Presentation on theme: "Biological Materials:"— Presentation transcript:
1Biological Materials: Chapter 9Mechanics ofBiological Materials:Stresses and Strainson the body
2LoadsThe external forces that act on the body impose loads that affect the internal structures of the body.
3MechanicsScience concerned with the effects of forces acting on objects (body)Rigid-body mechanicsDeformable body mechanicsFluid mechanicsRelativistic mechanicsQuantum mechanics
4Rigid Body Mechanics Acceptable for analyzing gross movements Assumptionsbody does not deform by bending, stretching or compressingsegments are rigid links joined by frictionless hinges at joints
5Free body diagramFree body diagram - sketch that shows a defined system in isolation with all the force vectors acting on the systemdefined system: the body of interestvector: arrow to represent a forcelength: size of the forcetip: indicates directionlocation: point of application
6Pressure or Mechanical Stress Mechanical stress (pressure) is the internal force divided by the cross-sectional area of the surface on which the internal force acts.
8Pressure (P = F/a) Pressure - is the force per unit area. When forces are sustained by the human body, the smaller the area over which the force is distributed, the greater the likelihood of injury.Scalpel vs butter knife exampleStiletto heel vs moccasin
9Pressure or Mechanical Stress Force per unit area.P = Force / areaFor a similar forceincrease area==>decrease area==>For a similar areaincrease force==>decrease force==>
10Bite Force Human female = 81 lbs Human male = 127 lbs Humans have 32 teeth
29Mechanical loads on the human body: Bending - asymmetric loadingproduces tension on one side of the longitudinal axis and compression on the other sideAxial - directed along the longitudinal axis of a body.
30Mechanical loads Torsion Combined loading load producing twisting of a body around its longitudinal axis.Combined loadingSimultaneous action of more than one of the pure forms of loading.
31Stress Strain Load and Response force per unit area deformation amount of deformation divided by original length
33Mechanical StrengthThe strength of a material has to do with the maximum stress (or strain) the material is able to withstand before failure.
34ToughnessMechanically, toughness is the ability to absorb energy and not fail (or before failure).
35StrainStrain is the quantification of the deformation of a material
36Linear StrainOccurs as a result of a change in the object’s length.
37Shear StrainOccurs with a change in orientation of adjacent molecules as a result of these molecules slipping past each other.
38InstronMeasuring stress and strain in biological materials
39Mechanical Properties of the Musculoskeletal System Age and activity level affect the mechanical properties of all connective tissue.
40BoneBones are strongest in compression and weakest in shear.
41Cartilage Three kinds: Hyaline cartilage (articular cartilage) - covers ends of long bones in joints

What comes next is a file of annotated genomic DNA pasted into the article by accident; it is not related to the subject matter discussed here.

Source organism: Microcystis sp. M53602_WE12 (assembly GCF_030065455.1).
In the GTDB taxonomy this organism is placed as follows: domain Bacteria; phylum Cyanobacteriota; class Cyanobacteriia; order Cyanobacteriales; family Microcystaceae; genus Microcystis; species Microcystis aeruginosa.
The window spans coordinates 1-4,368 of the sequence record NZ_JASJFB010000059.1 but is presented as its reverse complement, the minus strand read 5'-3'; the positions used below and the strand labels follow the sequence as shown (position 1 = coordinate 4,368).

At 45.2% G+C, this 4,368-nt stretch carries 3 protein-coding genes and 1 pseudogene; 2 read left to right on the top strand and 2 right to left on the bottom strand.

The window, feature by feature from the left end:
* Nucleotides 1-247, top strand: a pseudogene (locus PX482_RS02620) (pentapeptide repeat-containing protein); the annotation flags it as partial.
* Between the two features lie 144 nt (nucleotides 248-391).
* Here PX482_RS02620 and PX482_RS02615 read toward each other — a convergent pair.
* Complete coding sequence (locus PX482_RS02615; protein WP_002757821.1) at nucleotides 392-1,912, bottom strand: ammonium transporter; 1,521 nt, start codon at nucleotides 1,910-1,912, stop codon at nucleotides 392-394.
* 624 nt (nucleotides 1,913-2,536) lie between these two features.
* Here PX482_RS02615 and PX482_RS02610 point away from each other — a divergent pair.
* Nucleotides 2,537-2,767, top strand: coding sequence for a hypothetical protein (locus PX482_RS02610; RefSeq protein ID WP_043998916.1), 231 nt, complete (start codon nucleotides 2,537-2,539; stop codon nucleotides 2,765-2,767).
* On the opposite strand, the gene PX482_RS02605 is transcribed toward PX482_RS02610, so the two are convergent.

42CartilageFibrous cartilage - found within some joint cavities (the menisci of the knee), the intervertebral discs, at the edges of some joint cavities, and at the insertions of tendons and ligaments into bones.
43CartilageElastic cartilage - found in the external ear and tip of the nose.
44CartilageCartilage is able to withstand compressive, tensile, and shear loads.Articular cartilage transmits the compressive loads from bone to bone at joints
45Cartilage Articular cartilage - serves two purposes: Spreads loads over a wide area so that the amount of stress at any contact point between the bones is reduced.It allows movement of the articulating bones at the joint with minimal friction and wear.
46CartilageFunction may include distribution of loads over the joint surfaces, improvement of the fit of the articulating surfaces, limitation of translation or slip of one bone with respect to another, protection of the periphery of the articulation, lubrication, and shock absorption.
47Articular Connective Tissue: Tendons - connect muscles to bones.Ligaments - connect bone to bone.Both are composed primarily of collagen and elastin fibers.Do not have the ability to contract, but they are slightly extensible.
48Articular Connective Tissue: These tissues are elastic and will return to their original length after being stretched, unless they are stretched beyond their elastic limits.Can only be fixed with surgery.
49Ligaments and TendonsLigaments, tendons, and cartilage all have similarly shaped stress-strain curves due to their collagenous composition.
50Ligaments and TendonsUnder low stresses, these materials are pliant, but as the stresses increase past a certain threshold, they become much stiffer.
51MuscleThe mechanical properties of muscle are not as easily examined due to its contractile ability.
52MuscleThe ultimate stress of muscle is less that that of tendon, ligament, or bone, whereas its failure strain is much greater.